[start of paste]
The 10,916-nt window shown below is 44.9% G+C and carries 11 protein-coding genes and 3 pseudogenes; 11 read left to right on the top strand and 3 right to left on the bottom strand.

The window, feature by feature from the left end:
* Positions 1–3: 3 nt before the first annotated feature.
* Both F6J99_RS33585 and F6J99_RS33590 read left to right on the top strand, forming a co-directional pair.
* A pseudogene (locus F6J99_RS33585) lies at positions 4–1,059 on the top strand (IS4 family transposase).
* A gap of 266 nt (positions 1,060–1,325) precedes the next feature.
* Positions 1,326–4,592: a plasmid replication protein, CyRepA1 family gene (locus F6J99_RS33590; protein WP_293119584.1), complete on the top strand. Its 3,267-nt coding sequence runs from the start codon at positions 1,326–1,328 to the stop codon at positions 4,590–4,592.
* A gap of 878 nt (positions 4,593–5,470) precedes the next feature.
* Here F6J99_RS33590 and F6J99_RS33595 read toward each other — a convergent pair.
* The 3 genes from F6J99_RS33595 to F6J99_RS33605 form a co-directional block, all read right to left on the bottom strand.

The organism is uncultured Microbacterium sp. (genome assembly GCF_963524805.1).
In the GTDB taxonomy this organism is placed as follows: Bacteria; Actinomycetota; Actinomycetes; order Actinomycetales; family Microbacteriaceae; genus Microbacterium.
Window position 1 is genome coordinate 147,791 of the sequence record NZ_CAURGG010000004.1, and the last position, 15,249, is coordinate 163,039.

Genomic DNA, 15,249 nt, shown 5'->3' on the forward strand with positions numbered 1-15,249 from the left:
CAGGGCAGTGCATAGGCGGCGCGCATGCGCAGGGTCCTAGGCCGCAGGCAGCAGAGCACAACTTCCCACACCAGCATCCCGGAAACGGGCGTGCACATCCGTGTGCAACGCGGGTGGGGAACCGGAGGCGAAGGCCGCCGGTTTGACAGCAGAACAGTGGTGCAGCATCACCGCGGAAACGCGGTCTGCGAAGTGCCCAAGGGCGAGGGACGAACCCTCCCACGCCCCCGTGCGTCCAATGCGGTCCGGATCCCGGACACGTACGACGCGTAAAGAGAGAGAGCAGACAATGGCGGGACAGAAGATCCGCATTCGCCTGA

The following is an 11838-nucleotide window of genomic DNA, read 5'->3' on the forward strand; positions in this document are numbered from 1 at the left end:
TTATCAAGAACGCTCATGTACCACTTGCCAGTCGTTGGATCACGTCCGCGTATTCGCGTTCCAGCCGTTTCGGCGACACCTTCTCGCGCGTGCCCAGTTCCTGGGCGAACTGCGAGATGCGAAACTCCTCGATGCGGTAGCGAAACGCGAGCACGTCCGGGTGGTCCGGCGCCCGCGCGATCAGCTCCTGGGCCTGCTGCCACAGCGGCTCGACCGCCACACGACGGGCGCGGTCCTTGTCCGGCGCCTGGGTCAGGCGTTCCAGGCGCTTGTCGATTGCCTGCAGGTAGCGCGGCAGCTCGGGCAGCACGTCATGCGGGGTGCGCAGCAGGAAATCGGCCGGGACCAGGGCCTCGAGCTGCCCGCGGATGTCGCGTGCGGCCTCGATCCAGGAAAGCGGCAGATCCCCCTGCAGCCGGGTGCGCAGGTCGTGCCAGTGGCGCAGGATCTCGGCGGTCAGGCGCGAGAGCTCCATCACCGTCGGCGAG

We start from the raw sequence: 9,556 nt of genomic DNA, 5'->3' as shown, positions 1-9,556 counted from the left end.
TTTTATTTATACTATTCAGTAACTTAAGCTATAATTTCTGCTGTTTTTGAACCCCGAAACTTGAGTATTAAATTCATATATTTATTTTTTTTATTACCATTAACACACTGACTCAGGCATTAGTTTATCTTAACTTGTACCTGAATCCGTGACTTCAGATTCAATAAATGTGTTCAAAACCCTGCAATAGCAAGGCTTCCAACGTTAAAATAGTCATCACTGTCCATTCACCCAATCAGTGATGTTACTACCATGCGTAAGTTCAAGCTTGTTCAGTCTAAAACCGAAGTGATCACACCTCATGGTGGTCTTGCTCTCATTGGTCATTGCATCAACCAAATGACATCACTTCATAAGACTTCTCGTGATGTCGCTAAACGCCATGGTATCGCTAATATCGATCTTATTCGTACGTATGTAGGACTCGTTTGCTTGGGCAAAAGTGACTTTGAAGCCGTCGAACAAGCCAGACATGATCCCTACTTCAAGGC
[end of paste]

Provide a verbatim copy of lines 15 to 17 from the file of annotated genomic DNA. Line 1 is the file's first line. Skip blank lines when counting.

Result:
CAGGGCAGTGCATAGGCGGCGCGCATGCGCAGGGTCCTAGGCCGCAGGCAGCAGAGCACAACTTCCCACACCAGCATCCCGGAAACGGGCGTGCACATCCGTGTGCAACGCGGGTGGGGAACCGGAGGCGAAGGCCGCCGGTTTGACAGCAGAACAGTGGTGCAGCATCACCGCGGAAACGCGGTCTGCGAAGTGCCCAAGGGCGAGGGACGAACCCTCCCACGCCCCCGTGCGTCCAATGCGGTCCGGATCCCGGACACGTACGACGCGTAAAGAGAGAGAGCAGACAATGGCGGGACAGAAGATCCGCATTCGCCTGA

The following is an 11838-nucleotide window of genomic DNA, read 5'->3' on the forward strand; positions in this document are numbered from 1 at the left end:
TTATCAAGAACGCTCATGTACCACTTGCCAGTCGTTGGATCACGTCCGCGTATTCGCGTTCCAGCCGTTTCGGCGACACCTTCTCGCGCGTGCCCAGTTCCTGGGCGAACTGCGAGATGCGAAACTCCTCGATGCGGTAGCGAAACGCGAGCACGTCCGGGTGGTCCGGCGCCCGCGCGATCAGCTCCTGGGCCTGCTGCCACAGCGGCTCGACCGCCACACGACGGGCGCGGTCCTTGTCCGGCGCCTGGGTCAGGCGTTCCAGGCGCTTGTCGATTGCCTGCAGGTAGCGCGGCAGCTCGGGCAGCACGTCATGCGGGGTGCGCAGCAGGAAATCGGCCGGGACCAGGGCCTCGAGCTGCCCGCGGATGTCGCGTGCGGCCTCGATCCAGGAAAGCGGCAGATCCCCCTGCAGCCGGGTGCGCAGGTCGTGCCAGTGGCGCAGGATCTCGGCGGTCAGGCGCGAGAGCTCCATCACCGTCGGCGAG